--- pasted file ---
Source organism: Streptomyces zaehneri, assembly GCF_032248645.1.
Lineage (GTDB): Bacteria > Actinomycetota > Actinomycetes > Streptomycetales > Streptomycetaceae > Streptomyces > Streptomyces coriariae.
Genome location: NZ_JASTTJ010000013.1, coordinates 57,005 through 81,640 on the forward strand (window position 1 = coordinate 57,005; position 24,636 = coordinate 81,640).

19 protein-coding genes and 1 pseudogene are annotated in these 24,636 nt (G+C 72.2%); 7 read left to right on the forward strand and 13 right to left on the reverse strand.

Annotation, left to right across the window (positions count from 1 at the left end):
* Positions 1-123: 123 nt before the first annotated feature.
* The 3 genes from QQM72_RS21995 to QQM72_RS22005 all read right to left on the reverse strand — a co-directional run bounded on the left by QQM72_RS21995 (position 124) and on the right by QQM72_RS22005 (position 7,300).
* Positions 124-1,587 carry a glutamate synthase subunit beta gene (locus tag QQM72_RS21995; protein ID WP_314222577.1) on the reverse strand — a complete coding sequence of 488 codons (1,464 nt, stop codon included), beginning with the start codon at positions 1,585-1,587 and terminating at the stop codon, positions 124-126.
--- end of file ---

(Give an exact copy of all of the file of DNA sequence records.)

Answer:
Source organism: Streptomyces zaehneri, assembly GCF_032248645.1.
Lineage (GTDB): Bacteria > Actinomycetota > Actinomycetes > Streptomycetales > Streptomycetaceae > Streptomyces > Streptomyces coriariae.
Genome location: NZ_JASTTJ010000013.1, coordinates 57,005 through 81,640 on the forward strand (window position 1 = coordinate 57,005; position 24,636 = coordinate 81,640).

19 protein-coding genes and 1 pseudogene are annotated in these 24,636 nt (G+C 72.2%); 7 read left to right on the forward strand and 13 right to left on the reverse strand.

Annotation, left to right across the window (positions count from 1 at the left end):
* Positions 1-123: 123 nt before the first annotated feature.
* The 3 genes from QQM72_RS21995 to QQM72_RS22005 all read right to left on the reverse strand — a co-directional run bounded on the left by QQM72_RS21995 (position 124) and on the right by QQM72_RS22005 (position 7,300).
* Positions 124-1,587 carry a glutamate synthase subunit beta gene (locus tag QQM72_RS21995; protein ID WP_314222577.1) on the reverse strand — a complete coding sequence of 488 codons (1,464 nt, stop codon included), beginning with the start codon at positions 1,585-1,587 and terminating at the stop codon, positions 124-126.